Nineteen Sixty-four is a research blog for the Center for Applied Research in the Apostolate (CARA) at Georgetown University edited by Mark M. Gray. CARA is a non-profit research center that conducts social scientific studies about the Catholic Church. Founded in 1964, CARA has three major dimensions to its mission: to increase the Catholic Church's self understanding; to serve the applied research needs of Church decision-makers; and to advance scholarly research on religion, particularly Catholicism. Follow CARA on Twitter at: caracatholic.


The Changing Jesuit Geography

It is Jesuit Heritage Week here at Georgetown. Below are results of some of the most up-to-date research on global changes within the the Society of Jesus. This research was conducted by CARA Executive Director Thomas P. Gaunt, SJ, Ph.D. and presented at the annual conference of the Religious Research Association, October 30, 2010, in Baltimore, MD.

The Jesuits are the single largest Religious Congregation of priests and brothers in the Roman Catholic Church and they work in almost every country of the world.  The primary ministry of Jesuits is education, on both the secondary and university levels.  Well established and well respected Jesuit schools have existed in Europe and the Americas for centuries.  During the latter half of the 20th Century an extensive network of “popular education” schools were initiated by Jesuits particularly in Latin America and South Asia.  The choice of ministries and the manner in which they are carried out has a great influence in the Catholic Church throughout the world.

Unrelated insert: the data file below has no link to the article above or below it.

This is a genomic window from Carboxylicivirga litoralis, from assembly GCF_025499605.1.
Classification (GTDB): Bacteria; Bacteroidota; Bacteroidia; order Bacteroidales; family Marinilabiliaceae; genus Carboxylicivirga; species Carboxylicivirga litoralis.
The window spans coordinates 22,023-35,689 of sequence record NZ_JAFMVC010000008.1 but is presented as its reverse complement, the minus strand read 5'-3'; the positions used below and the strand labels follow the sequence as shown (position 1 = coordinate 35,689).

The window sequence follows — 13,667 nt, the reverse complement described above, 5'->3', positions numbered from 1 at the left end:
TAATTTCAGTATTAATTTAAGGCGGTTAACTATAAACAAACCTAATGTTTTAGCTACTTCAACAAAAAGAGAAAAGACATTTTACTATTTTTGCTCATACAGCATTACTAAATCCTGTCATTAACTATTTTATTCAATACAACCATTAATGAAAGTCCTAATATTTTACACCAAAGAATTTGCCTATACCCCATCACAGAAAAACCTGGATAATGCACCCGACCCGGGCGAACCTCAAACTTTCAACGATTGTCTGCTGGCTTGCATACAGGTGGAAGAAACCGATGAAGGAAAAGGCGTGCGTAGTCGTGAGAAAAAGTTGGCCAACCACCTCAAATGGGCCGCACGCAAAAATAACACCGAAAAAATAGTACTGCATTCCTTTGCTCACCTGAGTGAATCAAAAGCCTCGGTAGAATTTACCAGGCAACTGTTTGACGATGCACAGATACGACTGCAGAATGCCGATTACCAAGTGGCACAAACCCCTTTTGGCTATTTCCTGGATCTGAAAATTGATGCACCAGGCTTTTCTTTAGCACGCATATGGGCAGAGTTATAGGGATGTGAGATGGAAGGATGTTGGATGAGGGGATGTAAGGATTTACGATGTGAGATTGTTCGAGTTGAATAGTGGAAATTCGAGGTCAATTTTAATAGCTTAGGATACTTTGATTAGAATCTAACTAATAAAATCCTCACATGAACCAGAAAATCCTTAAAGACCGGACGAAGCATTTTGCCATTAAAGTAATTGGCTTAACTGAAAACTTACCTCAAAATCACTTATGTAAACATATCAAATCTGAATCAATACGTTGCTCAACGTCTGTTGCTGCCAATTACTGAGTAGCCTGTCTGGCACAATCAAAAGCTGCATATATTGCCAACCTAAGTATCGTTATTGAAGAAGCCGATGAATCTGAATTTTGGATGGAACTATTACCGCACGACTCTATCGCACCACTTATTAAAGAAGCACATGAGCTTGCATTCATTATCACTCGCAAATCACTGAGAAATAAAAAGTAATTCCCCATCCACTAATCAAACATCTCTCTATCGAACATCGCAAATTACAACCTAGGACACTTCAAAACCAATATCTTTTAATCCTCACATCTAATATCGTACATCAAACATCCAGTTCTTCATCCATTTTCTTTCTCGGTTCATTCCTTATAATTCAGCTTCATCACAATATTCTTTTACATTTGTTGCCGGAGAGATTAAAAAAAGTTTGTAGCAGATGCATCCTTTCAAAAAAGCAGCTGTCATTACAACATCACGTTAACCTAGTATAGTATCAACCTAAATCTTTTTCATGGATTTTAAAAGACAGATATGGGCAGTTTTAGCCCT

During the past 100 years membership in the Society of Jesus has steadily grown and steadily dropped.  In 1910 there were 16,295 Jesuits worldwide and in 2010 there are 18,266.  The number of Jesuits steadily increased year by year from 1910 until it peaked in 1965 at 36,038 Jesuits.  Since 1965 there is a steady decline each year resulting in about half the number of Jesuits as there was 45 years ago.

Yet the figure above masks some of the dramatic changes in membership by geography and age that have occurred in the past 30 or more years.

For administrative purposes the provinces of the Society of Jesus are organized under six geographic regions:
  • Africa – all of Africa and Madagascar except North Africa,
  • Latin America – all of South America, Central America, Mexico, Puerto Rico, and the Caribbean,
  • South Asia – India, Nepal, and Sri Lanka,
  • East Asia – Australia, Philippines, Indonesia, Korea, Japan, Vietnam, China, Thailand, and Myanmar,
  • Europe – Europe, Russia, the Middle East, North Africa, Canada
  • United States – USA, Jamaica, Belize, and Micronesia.
When the total number of Jesuits by geographic region is examined it is clear that the steep decline in the number of Jesuits in Europe and the USA dwarfs the steady growth of the Jesuits in South Asia and Africa.  The Jesuits of East Asia and Latin America have declined but to a much lesser extent.